As a long-time Mac user (and Linux-user for the past 3 years or so), for myself, it’s all about the apps, and not just the interface. This does not mean that the user interface is not important–it is _vital_ to those apps working. This is why, when all is said and done, when I need to get real work done, I always fall back on my MacOS software and OS. It has the interface I need, and the apps I need. I use software on my Mac (Nisus Writer Pro, DevonThink, Keynote, Accordance and MacSword) that just don’t exist on any other platform–and I don’t see ever existing. There are a lot of some of the greatest apps in the world (sadly, sometimes the best-kept secrets) that just don’t and won’t exist on non-MacOS systems. People who use their Macs for more than just “web-based” stuff won’t change. I’m sure that Windows-users are in the exact same boat. For ChromeOS starting out cold, on a desktop environment, I don’t see it happening–at least any time soon.

    Google is betting on the concept of the cloud and mobile computing, but people, like me, who still need to get work done, when they need to do it, will pull out their big boys (even if they are running on a 10″ “netbook”) ;-)

    I also realized I should add that I’m no stranger to “cloud” computing. I use GoogleDocs for some pretty important work, but it’s best for collaborative work, or sharing–and Spreadsheets is amazing to share with someone! ;-) But invariably, when I need to do heavy lifting on our online spreadsheets, it’s download time and open in OOo or Numbers, and re-upload when done. The Cloud has its place, but it’s no replacement.

    My personal prediction–if I dare be so bold–is that ChOS will do better than your typical Linux-netbook, but not take over the desktop, nor will it particularly take market share away from anything. I think it will grow the market.

    -Jon

  2. Poppa_P Says:

    Yes people say they would like to move away from Windows but the majority of people are still techno phobes when it comes to setting up another operating system so I don’t think Google Chrome will make that much of a dent in Windows sales.
    I try to use different systems and I find OSX the best so far and the windows users I talk to would like to have an Apple computer above anything else but are put off by the price.
    Why not carry your operating system with you on a usb pen-drive so no matter what computer you use so long as it can be set to boot from a usb device, you can have your documents and files and browser setup to use straight away,I am doing this with Linux Mint 7 and found it really easy to setup and use.

  3. Steffen Says:

    It is surely not an offense against Apple but against Windows. It is for a standard home users only need a PC or Notebook for daily works as EMail, Internet browsing, word processing and do not care about anything else about their computer. The partnerships let us guess that it will be pre-installed on many PCs.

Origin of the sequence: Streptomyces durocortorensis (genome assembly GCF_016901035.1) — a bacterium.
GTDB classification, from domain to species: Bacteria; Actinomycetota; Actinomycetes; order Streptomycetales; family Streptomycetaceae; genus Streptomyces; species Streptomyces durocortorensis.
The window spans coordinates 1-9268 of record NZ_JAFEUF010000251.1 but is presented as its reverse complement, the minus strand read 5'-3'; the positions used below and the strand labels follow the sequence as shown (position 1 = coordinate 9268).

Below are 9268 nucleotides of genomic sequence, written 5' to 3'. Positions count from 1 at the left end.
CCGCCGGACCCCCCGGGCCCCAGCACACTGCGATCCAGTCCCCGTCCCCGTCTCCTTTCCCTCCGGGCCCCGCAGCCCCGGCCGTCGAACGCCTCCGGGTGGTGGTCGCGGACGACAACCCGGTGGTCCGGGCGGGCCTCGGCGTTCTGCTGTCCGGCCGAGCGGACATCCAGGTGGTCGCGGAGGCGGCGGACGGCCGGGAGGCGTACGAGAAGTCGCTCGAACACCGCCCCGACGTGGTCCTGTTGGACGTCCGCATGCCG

Apple users want a complete package of a high integrated and reliable computer. They often pay more money because they need it for work. So the consumers are completely different from the Windows users. Maybe the author never had an Apple or a Linux computer, but users choose it because these OS’s are much more advanced, secure, reliable and user friendly than Windows.

    The reason why so many users still use Windows is that it is pre-installed and they say that they do not need more.

  4. Janus Says:

    This betrays a clear lack of knowledge as to what makes Apple customers buy Apple products. I don’t buy Apple because I hate Microsoft (though I do hate Microsoft). I buy Apple because I really like Apple, its OS, and the simple-yet-powerful software that is the hallmark of Apple’s own apps and those of its developers.

    The “anti-WIndows” crowd is the one using Linux–and they’re usually no big fans of Apple either.

  5. Mark Spoonauer Says:

    Janus, if what you say is true then why does Apple’s marketing message continue to be dominated by what is wrong with Windows? I agree with you that the Mac OS has its strengths, as does its hardware and performance, but that’s not what is coming across in the ads.

  6. Robin Harris Says:

    Apple’s ads concentrate on Windows because that’s where the money is.

    You don’t have to hate Toyota to buy a Honda – you just have to like Honda. Apple is skimming the cream – the high-end, high-margin buyers – off the Windows market. How are those buyers going to know why they should buy Apple if you don’t compare them to what they already know?

    Given Apple’s profits and market share gains one can only conclude that that Apple’s target demographic does buy into Apple’s strengths. If they aren’t, why are they paying more?